One of the big complaints I hear from plant owners is that it can be a challenge to remember to water their plants, and with some plants, all it takes is one missed watering and it’s gone (especially with pickier plants like orchids). We had to quit buying plants for my mother because of this – we nicknamed her the ‘serial plant killer’.
Luckily, even if you don’t have a green thumb, you can still enjoy the benefits of having indoor plants. It just takes a little more creativity up front. David Latimer, an English native, has kept the same plant alive in an enclosed ecosystem since 1972.
The spiderwort sprout Mr. Latimer used was given enough water to foster its own ecosystem, and with sunshine pouring through its glass case, it has no trouble composting and creating carbon dioxide. It’s a fascinating study of how the Earth works, and would be an excellent project for a science classroom, a family gardening experiment, or even as a gift to your favorite botanist.
If you’d like to learn more and perhaps build your own sealed bottle garden, you can get inspired by searching out and reading about David Latimer.
How Higher Costs Help the Biggest Companies - Peter G. Klein
Does any business like higher costs? Does any company like increased regulations, whether good or bad, which make it more difficult to operate? Does any company want a government that does this type of thing, and will support such a government?
Yes, in a competitive market, those types of difficulties benefit the biggest companies, who have the resources to do these things easily, and which will make business relatively harder for their smaller business competitors who might even go out of business. It’s in their interest to support governments who promise and execute these types of governmental actions, making it costlier to do business.
Economist Peter G. Klein, speaking at a recent Mises podium, gave some examples of this:
“Walmart can easily afford to design the parking lot in a certain way to make sure there are no steps as you enter the store. It’s easy for Walmart to do, and of course Walmart Corporation has hundreds, maybe thousands, of attorneys and compliance officers and all sorts of folks who specialize in understanding the regulations and making sure the firm is in compliance. Mom and Pop stores don’t have that. They can’t afford to build a ramp instead of stairs. They can’t afford to re-pave their parking lot. They don’t have a lawyer on retainer who can help them decipher the latest requirement of the Americans with Disabilities Act.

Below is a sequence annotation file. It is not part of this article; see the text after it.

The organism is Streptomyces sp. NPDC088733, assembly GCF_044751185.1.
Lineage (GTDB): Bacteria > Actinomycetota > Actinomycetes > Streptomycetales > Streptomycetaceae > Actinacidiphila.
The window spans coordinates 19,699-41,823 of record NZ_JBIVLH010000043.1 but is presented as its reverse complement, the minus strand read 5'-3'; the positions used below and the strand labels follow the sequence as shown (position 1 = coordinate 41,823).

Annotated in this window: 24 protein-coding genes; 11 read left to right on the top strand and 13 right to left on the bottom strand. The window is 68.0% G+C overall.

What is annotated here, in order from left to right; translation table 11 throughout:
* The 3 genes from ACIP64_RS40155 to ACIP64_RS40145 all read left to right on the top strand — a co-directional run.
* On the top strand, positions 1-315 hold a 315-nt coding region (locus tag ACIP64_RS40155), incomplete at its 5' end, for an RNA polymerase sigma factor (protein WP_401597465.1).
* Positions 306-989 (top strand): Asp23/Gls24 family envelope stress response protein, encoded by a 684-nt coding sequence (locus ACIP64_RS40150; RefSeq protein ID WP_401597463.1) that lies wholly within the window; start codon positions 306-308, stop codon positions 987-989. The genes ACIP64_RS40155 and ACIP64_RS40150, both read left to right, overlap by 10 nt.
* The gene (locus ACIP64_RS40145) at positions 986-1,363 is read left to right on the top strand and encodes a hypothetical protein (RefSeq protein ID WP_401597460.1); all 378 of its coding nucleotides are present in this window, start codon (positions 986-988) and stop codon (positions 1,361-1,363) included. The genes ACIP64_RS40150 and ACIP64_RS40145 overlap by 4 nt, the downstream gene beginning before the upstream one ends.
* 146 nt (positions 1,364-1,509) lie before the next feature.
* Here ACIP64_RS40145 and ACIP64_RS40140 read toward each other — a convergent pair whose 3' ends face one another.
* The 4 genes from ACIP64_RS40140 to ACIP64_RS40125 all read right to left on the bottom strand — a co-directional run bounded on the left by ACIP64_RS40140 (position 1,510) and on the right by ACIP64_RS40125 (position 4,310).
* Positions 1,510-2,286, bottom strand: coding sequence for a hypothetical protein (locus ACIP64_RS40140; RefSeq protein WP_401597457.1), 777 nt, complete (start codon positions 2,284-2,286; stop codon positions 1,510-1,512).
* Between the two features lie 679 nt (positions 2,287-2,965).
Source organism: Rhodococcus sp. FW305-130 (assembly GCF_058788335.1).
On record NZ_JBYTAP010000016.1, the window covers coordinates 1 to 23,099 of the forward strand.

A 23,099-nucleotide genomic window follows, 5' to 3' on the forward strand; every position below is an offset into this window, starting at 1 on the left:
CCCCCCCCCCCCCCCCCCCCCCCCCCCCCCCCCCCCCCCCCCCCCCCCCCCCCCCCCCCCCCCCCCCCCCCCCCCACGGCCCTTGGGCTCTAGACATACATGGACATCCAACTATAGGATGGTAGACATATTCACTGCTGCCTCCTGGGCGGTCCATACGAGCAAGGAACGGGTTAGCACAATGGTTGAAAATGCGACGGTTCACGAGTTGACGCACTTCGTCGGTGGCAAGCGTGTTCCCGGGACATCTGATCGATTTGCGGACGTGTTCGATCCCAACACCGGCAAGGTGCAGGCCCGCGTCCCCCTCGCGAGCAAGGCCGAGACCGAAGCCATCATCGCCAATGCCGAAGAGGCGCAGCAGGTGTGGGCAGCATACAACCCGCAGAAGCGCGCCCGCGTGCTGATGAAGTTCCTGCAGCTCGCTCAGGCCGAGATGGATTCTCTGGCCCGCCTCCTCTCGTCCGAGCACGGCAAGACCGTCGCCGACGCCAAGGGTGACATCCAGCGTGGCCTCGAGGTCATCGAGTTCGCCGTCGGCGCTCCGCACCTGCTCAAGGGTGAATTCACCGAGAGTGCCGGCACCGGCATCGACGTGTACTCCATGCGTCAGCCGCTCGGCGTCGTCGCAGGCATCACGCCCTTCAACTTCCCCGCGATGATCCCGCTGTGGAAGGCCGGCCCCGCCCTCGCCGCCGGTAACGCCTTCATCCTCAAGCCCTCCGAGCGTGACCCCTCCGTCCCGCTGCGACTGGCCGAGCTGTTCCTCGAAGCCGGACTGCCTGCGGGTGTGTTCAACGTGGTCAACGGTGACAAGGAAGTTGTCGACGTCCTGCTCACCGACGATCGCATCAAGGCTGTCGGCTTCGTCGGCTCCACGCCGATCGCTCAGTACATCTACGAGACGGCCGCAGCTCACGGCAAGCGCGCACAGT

“So large companies often lobby for more regulation, for stricter government requirements on disclosure and so forth, because they know they can afford it and their smaller, newer rivals cannot afford it.”
Most important economics books, according to Prof. David Gordon
At a recent Mises presentation, American libertarian philosopher and intellectual historian and senior fellow at the Mises Institute Dr. David Gordon listed his top 8 picks for understanding economics. They are (with links to places on the Mises website where they can be downloaded free):
- Frédéric Bastiat, The Law
- Murray N. Rothbard – What Has Government Done to Our Money?
- Henry Hazlitt, Economics in One Lesson
- Ludwig von Mises, Socialism: An Economic and Sociological Analysis
- Murray N. Rothbard – Man, Economy, and State, with Power and Market
- Ludwig von Mises, Human Action
- Murray N. Rothbard, An Austrian Perspective on the History of Economic Thought